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Iron ore price hit one year low on China demand collapse

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The iron ore price sank to one year low on Friday on fears of more steel production curbs in China.

The most-traded January iron ore on the Dalian Commodity Exchange ended daytime trading 0.3% lower at 732.50 yuan ($113.66) a tonne. It touched 717.50 yuan a tonne on Thursday, the weakest since Feb. 4.

According to Fastmarkets MB, benchmark 62% Fe fines imported into Northern China were changing hands for $129.71 a tonne, down 0.4% from Thursday’s closing.

“Iron ore prices have had a volatile couple of months but as August closed, it was clear there had been a quantum shift in the market leading us to revise down our year–end forecast from $175/tonne to $125/tonne,” said Westpac senior economist Justin Smirk.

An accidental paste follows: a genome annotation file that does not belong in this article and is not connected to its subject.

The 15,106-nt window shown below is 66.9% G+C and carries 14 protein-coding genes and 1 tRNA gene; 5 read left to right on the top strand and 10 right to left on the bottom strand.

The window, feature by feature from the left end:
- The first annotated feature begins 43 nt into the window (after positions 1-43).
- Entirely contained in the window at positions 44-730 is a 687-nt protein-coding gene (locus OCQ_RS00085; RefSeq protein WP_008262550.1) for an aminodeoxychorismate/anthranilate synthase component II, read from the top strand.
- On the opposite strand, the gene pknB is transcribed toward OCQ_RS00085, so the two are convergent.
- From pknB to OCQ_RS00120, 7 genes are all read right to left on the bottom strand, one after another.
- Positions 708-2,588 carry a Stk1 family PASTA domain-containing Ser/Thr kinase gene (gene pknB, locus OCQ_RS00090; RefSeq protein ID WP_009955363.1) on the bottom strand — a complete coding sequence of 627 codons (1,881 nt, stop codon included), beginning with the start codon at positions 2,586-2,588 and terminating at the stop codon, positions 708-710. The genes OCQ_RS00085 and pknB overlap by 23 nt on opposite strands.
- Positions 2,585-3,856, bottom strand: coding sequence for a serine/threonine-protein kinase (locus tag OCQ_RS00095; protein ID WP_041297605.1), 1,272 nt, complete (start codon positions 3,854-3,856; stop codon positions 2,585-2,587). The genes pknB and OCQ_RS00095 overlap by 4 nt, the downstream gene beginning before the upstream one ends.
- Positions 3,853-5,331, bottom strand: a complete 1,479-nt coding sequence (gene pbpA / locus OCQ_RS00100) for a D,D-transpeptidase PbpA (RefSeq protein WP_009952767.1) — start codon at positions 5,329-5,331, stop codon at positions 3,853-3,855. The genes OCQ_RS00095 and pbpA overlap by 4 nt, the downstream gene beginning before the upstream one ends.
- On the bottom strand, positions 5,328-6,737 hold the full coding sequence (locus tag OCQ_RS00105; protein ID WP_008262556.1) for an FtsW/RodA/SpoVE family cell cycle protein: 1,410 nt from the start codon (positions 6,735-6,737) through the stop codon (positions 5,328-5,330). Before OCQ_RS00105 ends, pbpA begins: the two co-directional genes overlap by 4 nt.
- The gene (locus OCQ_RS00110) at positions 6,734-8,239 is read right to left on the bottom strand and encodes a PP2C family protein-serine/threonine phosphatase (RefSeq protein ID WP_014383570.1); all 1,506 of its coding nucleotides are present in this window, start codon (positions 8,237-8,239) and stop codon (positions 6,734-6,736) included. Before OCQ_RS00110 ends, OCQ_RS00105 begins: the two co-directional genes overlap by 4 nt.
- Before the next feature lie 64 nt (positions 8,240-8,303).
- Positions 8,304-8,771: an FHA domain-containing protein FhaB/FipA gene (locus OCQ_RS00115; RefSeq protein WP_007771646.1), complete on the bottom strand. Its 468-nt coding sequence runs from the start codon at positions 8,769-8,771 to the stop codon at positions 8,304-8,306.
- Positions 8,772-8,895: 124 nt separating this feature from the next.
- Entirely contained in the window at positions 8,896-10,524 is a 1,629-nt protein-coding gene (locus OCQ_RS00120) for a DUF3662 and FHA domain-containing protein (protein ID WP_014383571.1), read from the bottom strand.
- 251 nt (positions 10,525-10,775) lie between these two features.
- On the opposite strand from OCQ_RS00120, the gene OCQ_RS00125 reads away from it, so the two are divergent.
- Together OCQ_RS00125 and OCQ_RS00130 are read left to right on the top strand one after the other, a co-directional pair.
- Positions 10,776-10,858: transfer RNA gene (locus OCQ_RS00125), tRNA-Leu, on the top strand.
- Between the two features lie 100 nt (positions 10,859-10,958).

China has vowed to limit crude steel output this year at no higher than its 2020 production to curb industrial pollution. But news of possible further restrictions rattled the market.

In Jiangsu, China’s second-largest steel-producing province, a campaign to monitor energy consumption among industrial enterprises including steelmakers raised fears of further disruption in blast furnace operations, Mysteel consultancy reported.

China’s factory activity slipped into contraction in August for the first time in nearly 1-1/2 years as covid-19 containment measures, supply bottlenecks and high raw material prices weighed on output in a blow to the economy.

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(With files from Reuters)

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